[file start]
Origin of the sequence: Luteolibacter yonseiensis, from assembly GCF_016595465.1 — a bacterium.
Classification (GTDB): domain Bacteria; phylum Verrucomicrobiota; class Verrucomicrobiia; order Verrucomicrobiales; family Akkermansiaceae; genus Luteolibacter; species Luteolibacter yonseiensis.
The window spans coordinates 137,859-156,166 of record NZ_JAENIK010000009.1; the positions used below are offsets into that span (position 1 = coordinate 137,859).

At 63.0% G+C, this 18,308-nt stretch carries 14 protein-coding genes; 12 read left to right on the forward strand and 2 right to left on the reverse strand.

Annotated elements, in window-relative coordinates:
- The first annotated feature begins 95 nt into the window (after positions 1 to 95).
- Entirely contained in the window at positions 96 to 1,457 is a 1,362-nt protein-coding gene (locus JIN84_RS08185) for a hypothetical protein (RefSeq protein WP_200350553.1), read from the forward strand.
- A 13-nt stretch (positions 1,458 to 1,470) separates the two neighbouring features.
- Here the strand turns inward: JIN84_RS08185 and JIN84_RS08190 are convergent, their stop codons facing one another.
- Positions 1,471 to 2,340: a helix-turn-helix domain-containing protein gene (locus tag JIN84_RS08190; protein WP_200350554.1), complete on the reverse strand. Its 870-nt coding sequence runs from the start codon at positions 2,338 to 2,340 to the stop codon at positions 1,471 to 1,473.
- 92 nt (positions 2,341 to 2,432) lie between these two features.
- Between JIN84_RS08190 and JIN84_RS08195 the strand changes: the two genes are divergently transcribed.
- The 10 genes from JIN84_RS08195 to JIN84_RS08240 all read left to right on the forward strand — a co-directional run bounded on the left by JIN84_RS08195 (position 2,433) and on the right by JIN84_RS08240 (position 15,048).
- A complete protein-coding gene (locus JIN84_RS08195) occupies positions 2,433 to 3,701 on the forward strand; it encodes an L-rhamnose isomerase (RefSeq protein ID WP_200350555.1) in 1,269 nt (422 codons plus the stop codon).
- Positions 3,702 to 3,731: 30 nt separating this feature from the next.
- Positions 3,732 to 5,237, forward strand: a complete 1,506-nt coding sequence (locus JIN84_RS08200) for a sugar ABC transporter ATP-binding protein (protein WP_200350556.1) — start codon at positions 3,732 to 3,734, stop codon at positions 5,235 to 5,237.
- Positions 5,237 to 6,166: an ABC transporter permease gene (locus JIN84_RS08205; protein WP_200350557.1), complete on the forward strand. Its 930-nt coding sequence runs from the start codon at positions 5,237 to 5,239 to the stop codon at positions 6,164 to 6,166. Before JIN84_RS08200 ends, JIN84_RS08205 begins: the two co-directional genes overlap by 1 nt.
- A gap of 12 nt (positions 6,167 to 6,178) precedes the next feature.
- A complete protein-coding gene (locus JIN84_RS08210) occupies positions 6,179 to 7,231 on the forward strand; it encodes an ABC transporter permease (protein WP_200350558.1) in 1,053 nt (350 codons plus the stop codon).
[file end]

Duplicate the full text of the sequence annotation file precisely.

Origin of the sequence: Luteolibacter yonseiensis, from assembly GCF_016595465.1 — a bacterium.
Classification (GTDB): domain Bacteria; phylum Verrucomicrobiota; class Verrucomicrobiia; order Verrucomicrobiales; family Akkermansiaceae; genus Luteolibacter; species Luteolibacter yonseiensis.
The window spans coordinates 137,859-156,166 of record NZ_JAENIK010000009.1; the positions used below are offsets into that span (position 1 = coordinate 137,859).

At 63.0% G+C, this 18,308-nt stretch carries 14 protein-coding genes; 12 read left to right on the forward strand and 2 right to left on the reverse strand.

Annotated elements, in window-relative coordinates:
- The first annotated feature begins 95 nt into the window (after positions 1 to 95).
- Entirely contained in the window at positions 96 to 1,457 is a 1,362-nt protein-coding gene (locus JIN84_RS08185) for a hypothetical protein (RefSeq protein WP_200350553.1), read from the forward strand.
- A 13-nt stretch (positions 1,458 to 1,470) separates the two neighbouring features.
- Here the strand turns inward: JIN84_RS08185 and JIN84_RS08190 are convergent, their stop codons facing one another.
- Positions 1,471 to 2,340: a helix-turn-helix domain-containing protein gene (locus tag JIN84_RS08190; protein WP_200350554.1), complete on the reverse strand. Its 870-nt coding sequence runs from the start codon at positions 2,338 to 2,340 to the stop codon at positions 1,471 to 1,473.
- 92 nt (positions 2,341 to 2,432) lie between these two features.
- Between JIN84_RS08190 and JIN84_RS08195 the strand changes: the two genes are divergently transcribed.
- The 10 genes from JIN84_RS08195 to JIN84_RS08240 all read left to right on the forward strand — a co-directional run bounded on the left by JIN84_RS08195 (position 2,433) and on the right by JIN84_RS08240 (position 15,048).
- A complete protein-coding gene (locus JIN84_RS08195) occupies positions 2,433 to 3,701 on the forward strand; it encodes an L-rhamnose isomerase (RefSeq protein ID WP_200350555.1) in 1,269 nt (422 codons plus the stop codon).
- Positions 3,702 to 3,731: 30 nt separating this feature from the next.
- Positions 3,732 to 5,237, forward strand: a complete 1,506-nt coding sequence (locus JIN84_RS08200) for a sugar ABC transporter ATP-binding protein (protein WP_200350556.1) — start codon at positions 3,732 to 3,734, stop codon at positions 5,235 to 5,237.
- Positions 5,237 to 6,166: an ABC transporter permease gene (locus JIN84_RS08205; protein WP_200350557.1), complete on the forward strand. Its 930-nt coding sequence runs from the start codon at positions 5,237 to 5,239 to the stop codon at positions 6,164 to 6,166. Before JIN84_RS08200 ends, JIN84_RS08205 begins: the two co-directional genes overlap by 1 nt.
- A gap of 12 nt (positions 6,167 to 6,178) precedes the next feature.
- A complete protein-coding gene (locus JIN84_RS08210) occupies positions 6,179 to 7,231 on the forward strand; it encodes an ABC transporter permease (protein WP_200350558.1) in 1,053 nt (350 codons plus the stop codon).